Monday, January 30, 2017

Life? Death?

The Word for today:
Revelation 21:22-22:5
We have reached the last two chapters of the Bible, where the "end times" give way to eternity.
This transition generates a lot of curiosity and many questions. We began yesterday, and will continue through tomorrow, to answer these FAQs. Some of the questions will look back in review; some will look forward, to "all things new." (Revelation 21:5)
Q. When is Judgment Day?
It depends.
Scripture identifies three specific Judgments Days, listed below.
We should understand who will--and who will not--appear at each of the different judgment days. We should understand why the judgment days differ.
The most important concept concerning judgment is this:
Where, when, and how an individual is judged depends upon his individual relationship to Jesus Christ:
Judgment Day #1-- The Cross
Jesus Christ was judged at the cross, where he had carried my sins and your sins. Faith in Christ activates the redemption he purchased there. Thus the sins of all believers were already judged--at the cross.
Judgment Day #2-- The Great White Throne
The sins that were not taken to the cross by faith are judged at the Great White Throne Judgment (Rev. 20:11). Thus all unbelievers will be judged there, where they will themselves pay the wages of sin, which is death.
Judgment Day #3-- The Judgment Seat of Christ
The works (not their sins!) of believers will be tested by fire at the Judgment Seat of Christ. This judgment will determine their rewards.
Their salvation is not in question here, because eternal salvation was irrevocably purchased for them when Jesus took their place at the Judgment of the Cross. (See 1 Cor. 3:10-15; 2 Cor. 5:10).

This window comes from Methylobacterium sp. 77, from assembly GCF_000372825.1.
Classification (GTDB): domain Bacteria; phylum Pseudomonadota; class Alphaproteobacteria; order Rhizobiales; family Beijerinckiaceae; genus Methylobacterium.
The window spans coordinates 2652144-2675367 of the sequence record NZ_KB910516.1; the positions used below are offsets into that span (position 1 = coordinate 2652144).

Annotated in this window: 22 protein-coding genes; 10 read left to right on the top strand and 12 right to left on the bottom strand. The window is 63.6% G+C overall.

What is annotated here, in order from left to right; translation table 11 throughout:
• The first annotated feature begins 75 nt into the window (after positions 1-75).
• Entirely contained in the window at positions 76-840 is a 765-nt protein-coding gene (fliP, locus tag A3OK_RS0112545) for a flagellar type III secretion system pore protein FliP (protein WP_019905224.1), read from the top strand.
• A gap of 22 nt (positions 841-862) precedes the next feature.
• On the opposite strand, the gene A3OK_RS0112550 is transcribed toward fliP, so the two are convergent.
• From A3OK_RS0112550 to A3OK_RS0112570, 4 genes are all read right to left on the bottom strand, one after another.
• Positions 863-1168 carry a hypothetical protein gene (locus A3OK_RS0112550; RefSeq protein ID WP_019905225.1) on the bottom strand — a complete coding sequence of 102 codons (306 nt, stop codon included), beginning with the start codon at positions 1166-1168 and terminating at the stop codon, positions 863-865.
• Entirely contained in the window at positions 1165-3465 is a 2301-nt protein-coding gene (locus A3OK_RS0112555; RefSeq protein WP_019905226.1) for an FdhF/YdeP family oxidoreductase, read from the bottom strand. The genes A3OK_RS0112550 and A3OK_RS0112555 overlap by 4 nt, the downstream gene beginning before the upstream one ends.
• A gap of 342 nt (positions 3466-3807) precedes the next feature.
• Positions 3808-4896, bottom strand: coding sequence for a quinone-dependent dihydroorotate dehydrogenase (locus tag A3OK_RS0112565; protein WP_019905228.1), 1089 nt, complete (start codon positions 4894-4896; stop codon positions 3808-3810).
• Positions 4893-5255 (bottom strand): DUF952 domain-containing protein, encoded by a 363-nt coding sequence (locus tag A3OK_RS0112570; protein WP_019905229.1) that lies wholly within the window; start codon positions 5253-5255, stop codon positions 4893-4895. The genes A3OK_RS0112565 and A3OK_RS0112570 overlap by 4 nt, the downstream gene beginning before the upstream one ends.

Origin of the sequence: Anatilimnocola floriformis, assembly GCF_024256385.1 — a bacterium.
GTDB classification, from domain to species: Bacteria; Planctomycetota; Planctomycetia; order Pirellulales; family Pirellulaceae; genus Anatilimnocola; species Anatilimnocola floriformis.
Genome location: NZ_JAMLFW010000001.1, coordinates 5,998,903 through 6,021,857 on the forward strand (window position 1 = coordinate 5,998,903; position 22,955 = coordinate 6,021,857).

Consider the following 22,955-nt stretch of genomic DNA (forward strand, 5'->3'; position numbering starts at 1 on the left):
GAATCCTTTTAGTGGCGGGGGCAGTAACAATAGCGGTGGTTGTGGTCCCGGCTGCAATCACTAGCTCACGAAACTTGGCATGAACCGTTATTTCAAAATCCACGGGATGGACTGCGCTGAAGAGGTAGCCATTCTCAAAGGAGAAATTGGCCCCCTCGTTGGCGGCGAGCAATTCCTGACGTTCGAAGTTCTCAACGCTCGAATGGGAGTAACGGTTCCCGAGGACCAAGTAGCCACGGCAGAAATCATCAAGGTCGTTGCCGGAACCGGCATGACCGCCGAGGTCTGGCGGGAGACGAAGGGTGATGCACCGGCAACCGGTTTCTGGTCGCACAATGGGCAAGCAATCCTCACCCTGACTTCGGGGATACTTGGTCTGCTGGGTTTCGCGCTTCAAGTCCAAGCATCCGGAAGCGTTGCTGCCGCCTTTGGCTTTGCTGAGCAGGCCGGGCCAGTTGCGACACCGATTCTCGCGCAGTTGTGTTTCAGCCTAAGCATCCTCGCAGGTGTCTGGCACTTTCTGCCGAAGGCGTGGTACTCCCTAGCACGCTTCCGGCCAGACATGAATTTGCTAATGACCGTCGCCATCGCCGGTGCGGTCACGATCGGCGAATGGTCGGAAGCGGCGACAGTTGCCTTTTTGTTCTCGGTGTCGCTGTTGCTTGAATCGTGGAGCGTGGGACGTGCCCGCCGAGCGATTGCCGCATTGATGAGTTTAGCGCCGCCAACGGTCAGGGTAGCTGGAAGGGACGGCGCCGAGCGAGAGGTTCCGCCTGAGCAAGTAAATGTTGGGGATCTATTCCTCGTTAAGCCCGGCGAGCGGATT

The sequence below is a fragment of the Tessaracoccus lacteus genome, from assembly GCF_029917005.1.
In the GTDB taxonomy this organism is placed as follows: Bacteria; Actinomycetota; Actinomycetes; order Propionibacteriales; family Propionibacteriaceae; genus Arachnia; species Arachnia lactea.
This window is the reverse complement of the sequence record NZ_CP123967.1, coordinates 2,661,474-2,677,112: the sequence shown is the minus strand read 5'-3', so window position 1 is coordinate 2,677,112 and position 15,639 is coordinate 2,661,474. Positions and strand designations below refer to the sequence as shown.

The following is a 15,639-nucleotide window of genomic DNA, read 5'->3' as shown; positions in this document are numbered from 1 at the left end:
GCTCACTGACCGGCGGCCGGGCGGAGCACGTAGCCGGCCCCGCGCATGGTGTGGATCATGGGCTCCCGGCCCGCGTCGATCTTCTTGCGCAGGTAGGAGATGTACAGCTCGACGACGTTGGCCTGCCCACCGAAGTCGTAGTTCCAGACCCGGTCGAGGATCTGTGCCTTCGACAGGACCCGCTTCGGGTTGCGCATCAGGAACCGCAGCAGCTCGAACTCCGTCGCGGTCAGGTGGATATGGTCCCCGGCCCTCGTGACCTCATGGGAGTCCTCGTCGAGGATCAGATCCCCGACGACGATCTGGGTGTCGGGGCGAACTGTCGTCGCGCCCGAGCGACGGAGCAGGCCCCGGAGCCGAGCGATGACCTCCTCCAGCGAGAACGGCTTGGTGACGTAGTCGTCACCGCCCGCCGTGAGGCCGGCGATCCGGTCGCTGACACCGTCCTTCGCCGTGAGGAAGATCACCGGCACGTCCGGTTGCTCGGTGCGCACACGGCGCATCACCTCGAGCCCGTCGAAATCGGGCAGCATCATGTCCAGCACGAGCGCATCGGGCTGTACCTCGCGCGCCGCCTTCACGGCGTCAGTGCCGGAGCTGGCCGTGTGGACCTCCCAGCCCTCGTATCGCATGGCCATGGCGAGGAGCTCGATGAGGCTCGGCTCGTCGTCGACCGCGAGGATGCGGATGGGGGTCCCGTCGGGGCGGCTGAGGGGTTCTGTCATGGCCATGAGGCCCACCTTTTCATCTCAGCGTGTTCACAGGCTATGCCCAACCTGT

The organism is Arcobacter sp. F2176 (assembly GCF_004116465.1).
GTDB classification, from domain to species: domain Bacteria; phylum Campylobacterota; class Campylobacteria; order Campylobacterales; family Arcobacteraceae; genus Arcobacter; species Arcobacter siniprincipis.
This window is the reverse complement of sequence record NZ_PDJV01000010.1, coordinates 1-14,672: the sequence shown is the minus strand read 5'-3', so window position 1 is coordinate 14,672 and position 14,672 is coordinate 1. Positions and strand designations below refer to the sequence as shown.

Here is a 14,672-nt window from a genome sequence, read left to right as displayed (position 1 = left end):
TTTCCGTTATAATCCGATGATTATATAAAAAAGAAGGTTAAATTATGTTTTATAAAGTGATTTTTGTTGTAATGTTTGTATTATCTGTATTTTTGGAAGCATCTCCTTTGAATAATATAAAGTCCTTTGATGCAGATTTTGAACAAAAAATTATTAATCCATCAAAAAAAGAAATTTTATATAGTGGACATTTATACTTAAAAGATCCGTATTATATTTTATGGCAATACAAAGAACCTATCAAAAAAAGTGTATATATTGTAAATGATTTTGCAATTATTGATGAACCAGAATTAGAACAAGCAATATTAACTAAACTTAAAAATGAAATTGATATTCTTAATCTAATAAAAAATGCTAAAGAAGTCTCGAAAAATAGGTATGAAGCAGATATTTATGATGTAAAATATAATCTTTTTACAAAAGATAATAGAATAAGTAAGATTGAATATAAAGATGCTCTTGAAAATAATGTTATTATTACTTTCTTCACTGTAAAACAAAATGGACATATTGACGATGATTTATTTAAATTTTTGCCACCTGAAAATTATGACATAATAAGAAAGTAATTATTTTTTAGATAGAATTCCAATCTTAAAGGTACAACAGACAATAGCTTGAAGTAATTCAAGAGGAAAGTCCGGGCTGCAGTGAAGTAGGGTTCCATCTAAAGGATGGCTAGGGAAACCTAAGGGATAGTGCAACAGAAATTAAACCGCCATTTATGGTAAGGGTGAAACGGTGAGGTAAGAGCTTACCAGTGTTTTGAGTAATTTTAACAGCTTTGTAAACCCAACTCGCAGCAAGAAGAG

Q. John 3:16 says that those who believe in Jesus will not perish, but have eternal life.
A. Right.
Q. So do those who do not believe cease to exist?
A. No. There is no such thing as cessation of existence. Your question points out something that is essential to an understanding of the future:
What Jesus purchased at the cross wasn't eternity, because everybody--believer and unbeliever--has eternity ahead of them. What Jesus purchased was life.
Q. Life?
Life, in scripture, is the presence of God: Christ is our life (Col. 3:4; Phil. 1:21--also Gal. 2:20; John 11:25; John 17:3).
The opposite of life is separation from Christ. Separation from Christ is death.
Q. Death?
Death is a banishment, a final and total separation from the presence of God--2 Thess. 1:9. We have a name for that state of being; we call it "hell."
Q. Is hell pictured in the Bible?
Yes, a clear and definitive picture of hell can be found in scripture:
"My God, my God, why have you forsaken me?" (Psalm 22:1: Matthew 27:46)
Because the wages of sin is death (Romans 6:23), when Jesus became sin for us (2 Cor. 5:21) God withdrew his presence. God is holy, and he will not be in the presence of sin (see Psalm 22:3). Separated from God, Jesus was in hell. But he would not stay there. (Psalm 16:9-11)
Q. So, what are the conditions of hell?
Ungodly. That's all we need to know. Take God completely out of the equation, and from there hell plays itself out. Things could conceivably be OK for a while, but then, well, it's going to hit the fan.
Q. Do heaven and hell have anything in common?
Both are eternal. Both have a physical dimension; the people in heaven and hell will have bodies.
Q. I mean, Is there anything good about hell?
There is nothing intrinsically good about hell, but God has used hell to motivate many a lost sinner right into heaven. I know because I am one of those who went to the cross more to avoid hell than to gain heaven. So in my case--as is often the case--God used something bad for good (1). Therefore, we should not stop talking about hell. Jesus certainly didn't; in fact, most of what we know about hell comes from the lips of Jesus himself (Mark 9:3; Luke 16:28; Matthew 25:30).
But there is something even more important to say in regards to "hell" and "good" and "bad"--
We must never consider hell apart from the cross. The Judge of the universe stepped forward to take his own judgment upon himself. Because Jesus Christ knew the reality of hell, he went to the cross. Hell is as real as the cross.
(1) see Genesis 50:20

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